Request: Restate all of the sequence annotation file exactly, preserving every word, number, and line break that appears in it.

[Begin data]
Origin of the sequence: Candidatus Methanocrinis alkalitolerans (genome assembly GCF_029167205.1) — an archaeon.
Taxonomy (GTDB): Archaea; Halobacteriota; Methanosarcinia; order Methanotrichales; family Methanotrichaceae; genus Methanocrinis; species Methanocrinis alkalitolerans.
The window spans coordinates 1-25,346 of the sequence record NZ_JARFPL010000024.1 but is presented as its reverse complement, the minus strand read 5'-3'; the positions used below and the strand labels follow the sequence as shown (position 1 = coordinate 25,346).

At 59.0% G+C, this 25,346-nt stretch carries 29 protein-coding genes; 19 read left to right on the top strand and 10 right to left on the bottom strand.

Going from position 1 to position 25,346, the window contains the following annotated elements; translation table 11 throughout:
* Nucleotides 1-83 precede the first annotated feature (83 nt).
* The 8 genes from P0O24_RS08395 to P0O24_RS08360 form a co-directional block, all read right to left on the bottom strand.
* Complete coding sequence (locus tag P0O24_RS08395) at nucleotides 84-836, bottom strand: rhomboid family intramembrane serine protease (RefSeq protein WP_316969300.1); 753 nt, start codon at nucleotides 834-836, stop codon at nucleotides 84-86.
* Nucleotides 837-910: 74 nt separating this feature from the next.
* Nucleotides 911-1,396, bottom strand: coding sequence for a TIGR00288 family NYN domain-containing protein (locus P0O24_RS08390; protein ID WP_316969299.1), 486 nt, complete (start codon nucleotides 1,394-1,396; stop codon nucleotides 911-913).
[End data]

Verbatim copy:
Origin of the sequence: Candidatus Methanocrinis alkalitolerans (genome assembly GCF_029167205.1) — an archaeon.
Taxonomy (GTDB): Archaea; Halobacteriota; Methanosarcinia; order Methanotrichales; family Methanotrichaceae; genus Methanocrinis; species Methanocrinis alkalitolerans.
The window spans coordinates 1-25,346 of the sequence record NZ_JARFPL010000024.1 but is presented as its reverse complement, the minus strand read 5'-3'; the positions used below and the strand labels follow the sequence as shown (position 1 = coordinate 25,346).

At 59.0% G+C, this 25,346-nt stretch carries 29 protein-coding genes; 19 read left to right on the top strand and 10 right to left on the bottom strand.

Going from position 1 to position 25,346, the window contains the following annotated elements; translation table 11 throughout:
* Nucleotides 1-83 precede the first annotated feature (83 nt).
* The 8 genes from P0O24_RS08395 to P0O24_RS08360 form a co-directional block, all read right to left on the bottom strand.
* Complete coding sequence (locus tag P0O24_RS08395) at nucleotides 84-836, bottom strand: rhomboid family intramembrane serine protease (RefSeq protein WP_316969300.1); 753 nt, start codon at nucleotides 834-836, stop codon at nucleotides 84-86.
* Nucleotides 837-910: 74 nt separating this feature from the next.
* Nucleotides 911-1,396, bottom strand: coding sequence for a TIGR00288 family NYN domain-containing protein (locus P0O24_RS08390; protein ID WP_316969299.1), 486 nt, complete (start codon nucleotides 1,394-1,396; stop codon nucleotides 911-913).